New bond entity might raise fees

By Pam Schmidt

The establishment of a new bond revenue entity might trigger a struggle for the use of a $10 million parity bond and, in turn, increase student fees.

The possibility of making the NIU Parking Division a bond revenue entity is in the request stages. If approved at the December Board of Regents meeting, a proposed $2.5 million might be allocated from the parity bond to cover the costs of improving the parking situation on campus.

The parking division also would be responsible for its own expenses, to be financed by student fees. Ad Hoc Committee Chairman Bill Parker said parking fees would increase.

The Ad Hoc Parking Committee has sent a proposal to the Regents requesting authorization to improve the parking situation on campus, including the creation of 1,200 new parking spaces across campus.

Also, NIU President John LaTourette’s office this week denied the bond revenue fee review team’s request to use part of the bond money and instructed the team to re-evaluate possible ways of financing the repair projects recommended for fiscal year 1989.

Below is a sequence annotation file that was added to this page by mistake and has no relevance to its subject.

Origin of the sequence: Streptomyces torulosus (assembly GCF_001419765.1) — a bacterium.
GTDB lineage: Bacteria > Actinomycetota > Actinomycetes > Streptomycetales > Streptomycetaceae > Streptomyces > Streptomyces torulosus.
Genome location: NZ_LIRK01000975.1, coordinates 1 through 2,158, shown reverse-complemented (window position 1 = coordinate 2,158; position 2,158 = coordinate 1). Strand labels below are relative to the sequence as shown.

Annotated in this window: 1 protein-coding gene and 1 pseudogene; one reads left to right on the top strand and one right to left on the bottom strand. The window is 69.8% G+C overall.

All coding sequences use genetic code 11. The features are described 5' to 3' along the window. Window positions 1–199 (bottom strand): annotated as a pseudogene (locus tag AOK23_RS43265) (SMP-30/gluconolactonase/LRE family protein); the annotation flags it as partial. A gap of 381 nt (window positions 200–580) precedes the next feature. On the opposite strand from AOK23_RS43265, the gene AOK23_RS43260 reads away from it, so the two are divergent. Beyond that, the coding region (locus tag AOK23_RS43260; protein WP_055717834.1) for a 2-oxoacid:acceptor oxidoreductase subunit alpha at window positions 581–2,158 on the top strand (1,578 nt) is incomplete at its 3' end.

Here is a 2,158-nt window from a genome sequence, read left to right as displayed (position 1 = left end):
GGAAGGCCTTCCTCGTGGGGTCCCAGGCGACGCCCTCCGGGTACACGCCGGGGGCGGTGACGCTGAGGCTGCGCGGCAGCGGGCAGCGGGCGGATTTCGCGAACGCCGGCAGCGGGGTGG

The order came after several weeks of team meetings to develop three-year budgets and student fee evaluations based on allocation of more than $1 million from the refinanced bond.

evenue Bond Operations Director Bill Herrmann said the denial to use the bond money might translate into a student fee increase needed to cover the cost of repairing the brick damage on the Holmes Student Center and repairs to the seating and astroturf in the Huskie Stadium.

The money for the construction, maintenance and repair of the bond revenue areas must be taken from bond revenue funds. Areas funded by bond revenue include the HSC, the stadium and Chick Evans Field House and the Recreation Center.

The parity bond, which was the result of a refinancing of the bond revenue issues, must be used to support student fee-supported areas on campus.

“The issue could have been handled in the President’s Fee Study Committee,” Herrmann said. “But we didn’t think it would be appropriate to come in cold on the issue. We wanted to investigate and make a recommendation to the committee.”

Eddie Williams, vice president for finance and planning, said although LaTourette does not have any specific plans for the money, his action to deny the request indicates he is trying to move the committee to consider more economical means before turning to the bond money.

Williams said the university is using two principles to plan for the use of the money. One principle includes the guaranteed payback of the money. “However we use the money, we must guarantee a return on the money. The money must be supported some how,” he said.

Williams also said the university must be sure the money is used on projects which can be done in “the most economical way” and still have the “least impact on existing fees.”